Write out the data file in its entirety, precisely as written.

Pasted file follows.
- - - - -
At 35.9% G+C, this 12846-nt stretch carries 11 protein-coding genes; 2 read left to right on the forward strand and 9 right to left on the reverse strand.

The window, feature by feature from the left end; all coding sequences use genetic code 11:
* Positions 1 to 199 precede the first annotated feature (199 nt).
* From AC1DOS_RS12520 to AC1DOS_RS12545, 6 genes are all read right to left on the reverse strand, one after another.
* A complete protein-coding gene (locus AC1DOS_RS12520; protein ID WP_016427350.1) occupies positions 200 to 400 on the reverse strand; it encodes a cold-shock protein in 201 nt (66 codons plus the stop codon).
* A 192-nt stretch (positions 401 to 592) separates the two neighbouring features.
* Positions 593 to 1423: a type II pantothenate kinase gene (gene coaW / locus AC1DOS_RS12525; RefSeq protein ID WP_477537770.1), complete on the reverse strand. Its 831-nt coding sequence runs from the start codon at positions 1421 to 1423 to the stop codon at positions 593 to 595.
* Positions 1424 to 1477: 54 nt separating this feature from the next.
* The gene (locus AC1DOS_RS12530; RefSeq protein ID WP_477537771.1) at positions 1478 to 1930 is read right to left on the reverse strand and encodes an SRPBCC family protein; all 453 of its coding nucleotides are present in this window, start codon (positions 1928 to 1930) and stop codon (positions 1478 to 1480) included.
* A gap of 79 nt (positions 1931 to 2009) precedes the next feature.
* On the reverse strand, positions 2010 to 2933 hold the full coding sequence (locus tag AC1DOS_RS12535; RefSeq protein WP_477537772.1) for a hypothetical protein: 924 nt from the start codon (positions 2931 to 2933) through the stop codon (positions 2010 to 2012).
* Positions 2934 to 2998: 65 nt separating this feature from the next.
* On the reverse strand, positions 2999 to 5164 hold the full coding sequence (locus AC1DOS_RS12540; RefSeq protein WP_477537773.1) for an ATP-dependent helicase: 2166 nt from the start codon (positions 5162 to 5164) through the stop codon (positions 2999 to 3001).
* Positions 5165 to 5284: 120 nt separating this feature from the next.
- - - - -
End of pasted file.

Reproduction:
At 35.9% G+C, this 12846-nt stretch carries 11 protein-coding genes; 2 read left to right on the forward strand and 9 right to left on the reverse strand.

The window, feature by feature from the left end; all coding sequences use genetic code 11:
* Positions 1 to 199 precede the first annotated feature (199 nt).
* From AC1DOS_RS12520 to AC1DOS_RS12545, 6 genes are all read right to left on the reverse strand, one after another.
* A complete protein-coding gene (locus AC1DOS_RS12520; protein ID WP_016427350.1) occupies positions 200 to 400 on the reverse strand; it encodes a cold-shock protein in 201 nt (66 codons plus the stop codon).
* A 192-nt stretch (positions 401 to 592) separates the two neighbouring features.
* Positions 593 to 1423: a type II pantothenate kinase gene (gene coaW / locus AC1DOS_RS12525; RefSeq protein ID WP_477537770.1), complete on the reverse strand. Its 831-nt coding sequence runs from the start codon at positions 1421 to 1423 to the stop codon at positions 593 to 595.
* Positions 1424 to 1477: 54 nt separating this feature from the next.
* The gene (locus AC1DOS_RS12530; RefSeq protein ID WP_477537771.1) at positions 1478 to 1930 is read right to left on the reverse strand and encodes an SRPBCC family protein; all 453 of its coding nucleotides are present in this window, start codon (positions 1928 to 1930) and stop codon (positions 1478 to 1480) included.
* A gap of 79 nt (positions 1931 to 2009) precedes the next feature.
* On the reverse strand, positions 2010 to 2933 hold the full coding sequence (locus tag AC1DOS_RS12535; RefSeq protein WP_477537772.1) for a hypothetical protein: 924 nt from the start codon (positions 2931 to 2933) through the stop codon (positions 2010 to 2012).
* Positions 2934 to 2998: 65 nt separating this feature from the next.
* On the reverse strand, positions 2999 to 5164 hold the full coding sequence (locus AC1DOS_RS12540; RefSeq protein WP_477537773.1) for an ATP-dependent helicase: 2166 nt from the start codon (positions 5162 to 5164) through the stop codon (positions 2999 to 3001).
* Positions 5165 to 5284: 120 nt separating this feature from the next.